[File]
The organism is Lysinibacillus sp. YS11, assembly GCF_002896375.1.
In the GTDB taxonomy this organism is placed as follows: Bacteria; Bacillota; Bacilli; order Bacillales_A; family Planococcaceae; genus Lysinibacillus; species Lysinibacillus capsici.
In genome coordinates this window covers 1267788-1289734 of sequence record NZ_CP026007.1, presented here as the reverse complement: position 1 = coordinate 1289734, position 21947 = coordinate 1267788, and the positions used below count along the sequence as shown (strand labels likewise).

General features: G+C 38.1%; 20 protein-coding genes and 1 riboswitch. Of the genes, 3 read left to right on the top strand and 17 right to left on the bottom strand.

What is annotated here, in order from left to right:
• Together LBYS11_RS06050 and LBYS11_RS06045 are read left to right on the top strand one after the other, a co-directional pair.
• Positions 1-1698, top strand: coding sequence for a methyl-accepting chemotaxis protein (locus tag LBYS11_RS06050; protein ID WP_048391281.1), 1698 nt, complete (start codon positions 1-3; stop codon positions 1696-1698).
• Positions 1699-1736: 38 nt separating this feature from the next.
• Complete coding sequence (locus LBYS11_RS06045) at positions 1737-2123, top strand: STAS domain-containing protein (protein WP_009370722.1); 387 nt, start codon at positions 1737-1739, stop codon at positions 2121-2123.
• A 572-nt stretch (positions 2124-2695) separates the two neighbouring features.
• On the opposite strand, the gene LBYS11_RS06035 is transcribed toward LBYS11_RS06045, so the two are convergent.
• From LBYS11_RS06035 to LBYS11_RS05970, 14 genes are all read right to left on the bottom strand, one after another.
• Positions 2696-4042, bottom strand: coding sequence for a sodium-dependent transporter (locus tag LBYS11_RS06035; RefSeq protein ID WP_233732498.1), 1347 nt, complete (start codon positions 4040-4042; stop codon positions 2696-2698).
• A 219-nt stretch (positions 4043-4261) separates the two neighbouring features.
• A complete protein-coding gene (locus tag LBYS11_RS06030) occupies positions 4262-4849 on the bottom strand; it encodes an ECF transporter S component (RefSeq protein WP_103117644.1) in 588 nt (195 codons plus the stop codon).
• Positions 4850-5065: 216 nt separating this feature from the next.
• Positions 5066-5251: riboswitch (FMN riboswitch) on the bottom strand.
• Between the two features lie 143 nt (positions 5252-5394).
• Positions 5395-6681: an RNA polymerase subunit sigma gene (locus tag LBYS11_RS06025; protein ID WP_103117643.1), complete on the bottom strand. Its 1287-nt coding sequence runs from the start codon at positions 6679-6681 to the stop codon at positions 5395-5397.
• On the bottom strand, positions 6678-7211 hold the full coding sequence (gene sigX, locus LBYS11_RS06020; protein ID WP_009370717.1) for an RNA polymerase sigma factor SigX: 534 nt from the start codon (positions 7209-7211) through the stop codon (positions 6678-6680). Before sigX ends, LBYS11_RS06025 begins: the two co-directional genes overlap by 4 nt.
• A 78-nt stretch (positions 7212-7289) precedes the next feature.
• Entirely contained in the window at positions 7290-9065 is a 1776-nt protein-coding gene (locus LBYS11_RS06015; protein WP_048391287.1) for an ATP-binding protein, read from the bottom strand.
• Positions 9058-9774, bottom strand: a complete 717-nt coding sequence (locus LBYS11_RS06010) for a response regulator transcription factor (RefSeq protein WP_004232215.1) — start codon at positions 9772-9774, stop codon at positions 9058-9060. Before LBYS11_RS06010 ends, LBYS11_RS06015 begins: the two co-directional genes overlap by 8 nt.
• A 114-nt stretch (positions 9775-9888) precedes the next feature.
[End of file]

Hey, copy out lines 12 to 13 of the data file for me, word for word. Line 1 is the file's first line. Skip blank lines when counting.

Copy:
• From LBYS11_RS06035 to LBYS11_RS05970, 14 genes are all read right to left on the bottom strand, one after another.
• Positions 2696-4042, bottom strand: coding sequence for a sodium-dependent transporter (locus tag LBYS11_RS06035; RefSeq protein ID WP_233732498.1), 1347 nt, complete (start codon positions 4040-4042; stop codon positions 2696-2698).